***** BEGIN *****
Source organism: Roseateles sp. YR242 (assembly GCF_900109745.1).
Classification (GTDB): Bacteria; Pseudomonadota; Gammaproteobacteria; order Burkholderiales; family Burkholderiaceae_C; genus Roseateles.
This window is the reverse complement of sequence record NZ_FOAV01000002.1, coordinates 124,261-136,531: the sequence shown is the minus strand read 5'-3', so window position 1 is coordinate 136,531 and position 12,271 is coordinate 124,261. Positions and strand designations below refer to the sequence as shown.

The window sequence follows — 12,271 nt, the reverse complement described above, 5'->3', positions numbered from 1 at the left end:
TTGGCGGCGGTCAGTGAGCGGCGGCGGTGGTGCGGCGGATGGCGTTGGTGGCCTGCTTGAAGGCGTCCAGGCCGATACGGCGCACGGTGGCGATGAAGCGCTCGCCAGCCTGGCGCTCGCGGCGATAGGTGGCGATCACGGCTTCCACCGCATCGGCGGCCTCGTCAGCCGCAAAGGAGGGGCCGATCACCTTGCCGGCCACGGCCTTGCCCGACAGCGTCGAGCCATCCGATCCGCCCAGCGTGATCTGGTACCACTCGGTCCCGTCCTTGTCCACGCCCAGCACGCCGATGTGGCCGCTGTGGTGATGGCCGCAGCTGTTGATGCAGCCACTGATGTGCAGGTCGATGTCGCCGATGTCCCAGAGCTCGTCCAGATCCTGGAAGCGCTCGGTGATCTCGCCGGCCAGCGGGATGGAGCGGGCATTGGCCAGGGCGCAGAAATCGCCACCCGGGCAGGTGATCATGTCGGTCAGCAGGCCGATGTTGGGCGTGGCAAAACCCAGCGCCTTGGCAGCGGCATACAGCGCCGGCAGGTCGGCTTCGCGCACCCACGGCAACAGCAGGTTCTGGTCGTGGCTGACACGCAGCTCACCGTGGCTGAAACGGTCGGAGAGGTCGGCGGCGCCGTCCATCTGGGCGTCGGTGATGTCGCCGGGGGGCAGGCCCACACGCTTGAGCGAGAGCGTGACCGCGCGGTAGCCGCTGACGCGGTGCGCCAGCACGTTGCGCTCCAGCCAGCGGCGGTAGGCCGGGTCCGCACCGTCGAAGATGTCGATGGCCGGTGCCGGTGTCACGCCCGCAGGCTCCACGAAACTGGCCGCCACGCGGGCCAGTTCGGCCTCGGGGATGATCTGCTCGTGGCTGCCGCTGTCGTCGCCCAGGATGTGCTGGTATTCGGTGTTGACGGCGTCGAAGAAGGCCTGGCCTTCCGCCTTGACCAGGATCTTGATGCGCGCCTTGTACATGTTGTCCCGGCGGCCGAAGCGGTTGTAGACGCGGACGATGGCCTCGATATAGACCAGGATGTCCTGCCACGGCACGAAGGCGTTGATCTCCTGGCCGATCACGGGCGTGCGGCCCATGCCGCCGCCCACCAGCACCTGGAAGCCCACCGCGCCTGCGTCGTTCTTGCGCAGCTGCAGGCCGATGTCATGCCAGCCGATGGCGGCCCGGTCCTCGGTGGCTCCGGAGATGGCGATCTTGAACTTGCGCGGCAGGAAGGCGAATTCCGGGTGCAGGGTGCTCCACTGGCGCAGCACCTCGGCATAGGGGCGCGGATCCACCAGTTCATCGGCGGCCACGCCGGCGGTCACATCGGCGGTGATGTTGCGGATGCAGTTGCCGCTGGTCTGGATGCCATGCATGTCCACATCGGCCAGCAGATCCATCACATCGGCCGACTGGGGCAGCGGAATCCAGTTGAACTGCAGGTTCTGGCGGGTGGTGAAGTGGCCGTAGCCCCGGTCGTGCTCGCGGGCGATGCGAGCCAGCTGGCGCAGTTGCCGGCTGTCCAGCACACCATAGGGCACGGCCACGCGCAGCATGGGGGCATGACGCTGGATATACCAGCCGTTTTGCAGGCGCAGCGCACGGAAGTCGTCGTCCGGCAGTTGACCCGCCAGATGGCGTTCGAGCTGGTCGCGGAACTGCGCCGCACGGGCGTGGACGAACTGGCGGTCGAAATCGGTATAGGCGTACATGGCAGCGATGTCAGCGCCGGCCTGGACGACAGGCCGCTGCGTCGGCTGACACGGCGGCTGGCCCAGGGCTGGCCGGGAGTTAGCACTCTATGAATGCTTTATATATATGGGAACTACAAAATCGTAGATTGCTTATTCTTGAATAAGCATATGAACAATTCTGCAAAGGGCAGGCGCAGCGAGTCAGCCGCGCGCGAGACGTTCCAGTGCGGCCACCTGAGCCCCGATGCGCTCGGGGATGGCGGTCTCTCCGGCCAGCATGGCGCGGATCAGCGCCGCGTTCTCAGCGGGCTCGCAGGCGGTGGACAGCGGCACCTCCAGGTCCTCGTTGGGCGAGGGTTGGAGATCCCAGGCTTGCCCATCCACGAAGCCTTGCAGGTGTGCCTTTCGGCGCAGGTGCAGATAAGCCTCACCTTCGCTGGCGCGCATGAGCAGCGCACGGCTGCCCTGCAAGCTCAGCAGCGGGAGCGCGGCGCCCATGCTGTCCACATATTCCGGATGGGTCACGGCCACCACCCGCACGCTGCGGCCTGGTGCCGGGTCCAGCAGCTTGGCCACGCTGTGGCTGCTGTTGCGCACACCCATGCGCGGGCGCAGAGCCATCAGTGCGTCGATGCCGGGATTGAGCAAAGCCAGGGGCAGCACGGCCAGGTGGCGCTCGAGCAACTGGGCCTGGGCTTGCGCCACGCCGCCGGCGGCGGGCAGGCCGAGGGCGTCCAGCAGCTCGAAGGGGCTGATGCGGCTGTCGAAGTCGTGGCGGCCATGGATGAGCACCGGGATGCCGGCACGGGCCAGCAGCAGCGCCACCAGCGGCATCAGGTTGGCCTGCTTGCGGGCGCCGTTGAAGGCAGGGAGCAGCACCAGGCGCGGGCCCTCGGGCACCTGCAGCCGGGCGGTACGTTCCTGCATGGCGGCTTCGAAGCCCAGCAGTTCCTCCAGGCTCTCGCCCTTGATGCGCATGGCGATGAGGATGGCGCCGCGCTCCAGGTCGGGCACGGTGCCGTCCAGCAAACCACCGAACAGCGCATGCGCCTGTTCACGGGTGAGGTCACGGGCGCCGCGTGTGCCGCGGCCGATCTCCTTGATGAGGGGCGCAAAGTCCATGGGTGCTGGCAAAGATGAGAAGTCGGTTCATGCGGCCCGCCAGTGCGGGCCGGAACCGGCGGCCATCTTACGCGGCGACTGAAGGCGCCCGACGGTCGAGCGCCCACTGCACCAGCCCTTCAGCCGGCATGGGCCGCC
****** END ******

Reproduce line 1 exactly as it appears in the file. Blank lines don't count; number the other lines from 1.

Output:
Source organism: Roseateles sp. YR242 (assembly GCF_900109745.1).